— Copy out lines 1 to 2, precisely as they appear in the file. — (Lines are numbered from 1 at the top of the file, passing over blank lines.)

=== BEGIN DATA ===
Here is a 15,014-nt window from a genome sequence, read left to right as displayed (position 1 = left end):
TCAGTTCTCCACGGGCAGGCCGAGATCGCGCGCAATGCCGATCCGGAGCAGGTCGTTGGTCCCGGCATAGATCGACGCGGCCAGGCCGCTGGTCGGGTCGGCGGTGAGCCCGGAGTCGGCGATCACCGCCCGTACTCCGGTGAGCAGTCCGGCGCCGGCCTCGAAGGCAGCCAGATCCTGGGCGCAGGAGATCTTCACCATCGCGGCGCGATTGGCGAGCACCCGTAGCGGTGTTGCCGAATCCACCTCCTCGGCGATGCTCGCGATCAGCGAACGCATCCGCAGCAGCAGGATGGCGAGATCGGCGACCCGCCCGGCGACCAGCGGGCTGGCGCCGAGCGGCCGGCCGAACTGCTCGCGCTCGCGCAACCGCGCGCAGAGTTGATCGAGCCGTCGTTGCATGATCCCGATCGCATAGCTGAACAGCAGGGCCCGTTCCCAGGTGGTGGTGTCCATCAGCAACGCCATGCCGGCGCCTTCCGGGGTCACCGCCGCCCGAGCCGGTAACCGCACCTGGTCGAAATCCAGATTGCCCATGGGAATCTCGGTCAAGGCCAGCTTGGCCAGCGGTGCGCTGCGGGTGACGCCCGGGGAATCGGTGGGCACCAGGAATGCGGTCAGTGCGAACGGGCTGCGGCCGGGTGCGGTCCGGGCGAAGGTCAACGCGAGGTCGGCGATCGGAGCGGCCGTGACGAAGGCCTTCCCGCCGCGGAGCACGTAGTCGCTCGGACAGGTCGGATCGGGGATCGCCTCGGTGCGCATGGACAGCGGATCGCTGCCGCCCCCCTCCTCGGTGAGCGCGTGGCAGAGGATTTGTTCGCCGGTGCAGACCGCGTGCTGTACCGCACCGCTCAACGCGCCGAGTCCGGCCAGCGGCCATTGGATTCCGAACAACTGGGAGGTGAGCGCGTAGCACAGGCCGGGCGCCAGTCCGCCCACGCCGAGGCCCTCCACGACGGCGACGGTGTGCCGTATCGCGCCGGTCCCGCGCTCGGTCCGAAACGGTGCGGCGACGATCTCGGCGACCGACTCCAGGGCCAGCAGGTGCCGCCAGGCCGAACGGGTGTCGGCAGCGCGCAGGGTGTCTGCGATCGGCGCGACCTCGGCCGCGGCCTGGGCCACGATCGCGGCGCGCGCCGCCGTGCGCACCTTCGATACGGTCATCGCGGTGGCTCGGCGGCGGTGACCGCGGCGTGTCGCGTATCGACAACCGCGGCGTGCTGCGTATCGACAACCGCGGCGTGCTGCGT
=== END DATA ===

Here is a 15,014-nt window from a genome sequence, read left to right as displayed (position 1 = left end):
TCAGTTCTCCACGGGCAGGCCGAGATCGCGCGCAATGCCGATCCGGAGCAGGTCGTTGGTCCCGGCATAGATCGACGCGGCCAGGCCGCTGGTCGGGTCGGCGGTGAGCCCGGAGTCGGCGATCACCGCCCGTACTCCGGTGAGCAGTCCGGCGCCGGCCTCGAAGGCAGCCAGATCCTGGGCGCAGGAGATCTTCACCATCGCGGCGCGATTGGCGAGCACCCGTAGCGGTGTTGCCGAATCCACCTCCTCGGCGATGCTCGCGATCAGCGAACGCATCCGCAGCAGCAGGATGGCGAGATCGGCGACCCGCCCGGCGACCAGCGGGCTGGCGCCGAGCGGCCGGCCGAACTGCTCGCGCTCGCGCAACCGCGCGCAGAGTTGATCGAGCCGTCGTTGCATGATCCCGATCGCATAGCTGAACAGCAGGGCCCGTTCCCAGGTGGTGGTGTCCATCAGCAACGCCATGCCGGCGCCTTCCGGGGTCACCGCCGCCCGAGCCGGTAACCGCACCTGGTCGAAATCCAGATTGCCCATGGGAATCTCGGTCAAGGCCAGCTTGGCCAGCGGTGCGCTGCGGGTGACGCCCGGGGAATCGGTGGGCACCAGGAATGCGGTCAGTGCGAACGGGCTGCGGCCGGGTGCGGTCCGGGCGAAGGTCAACGCGAGGTCGGCGATCGGAGCGGCCGTGACGAAGGCCTTCCCGCCGCGGAGCACGTAGTCGCTCGGACAGGTCGGATCGGGGATCGCCTCGGTGCGCATGGACAGCGGATCGCTGCCGCCCCCCTCCTCGGTGAGCGCGTGGCAGAGGATTTGTTCGCCGGTGCAGACCGCGTGCTGTACCGCACCGCTCAACGCGCCGAGTCCGGCCAGCGGCCATTGGATTCCGAACAACTGGGAGGTGAGCGCGTAGCACAGGCCGGGCGCCAGTCCGCCCACGCCGAGGCCCTCCACGACGGCGACGGTGTGCCGTATCGCGCCGGTCCCGCGCTCGGTCCGAAACGGTGCGGCGACGATCTCGGCGACCGACTCCAGGGCCAGCAGGTGCCGCCAGGCCGAACGGGTGTCGGCAGCGCGCAGGGTGTCTGCGATCGGCGCGACCTCGGCCGCGGCCTGGGCCACGATCGCGGCGCGCGCCGCCGTGCGCACCTTCGATACGGTCATCGCGGTGGCTCGGCGGCGGTGACCGCGGCGTGTCGCGTATCGACAACCGCGGCGTGCTGCGTATCGACAACCGCGGCGTGCTGCGT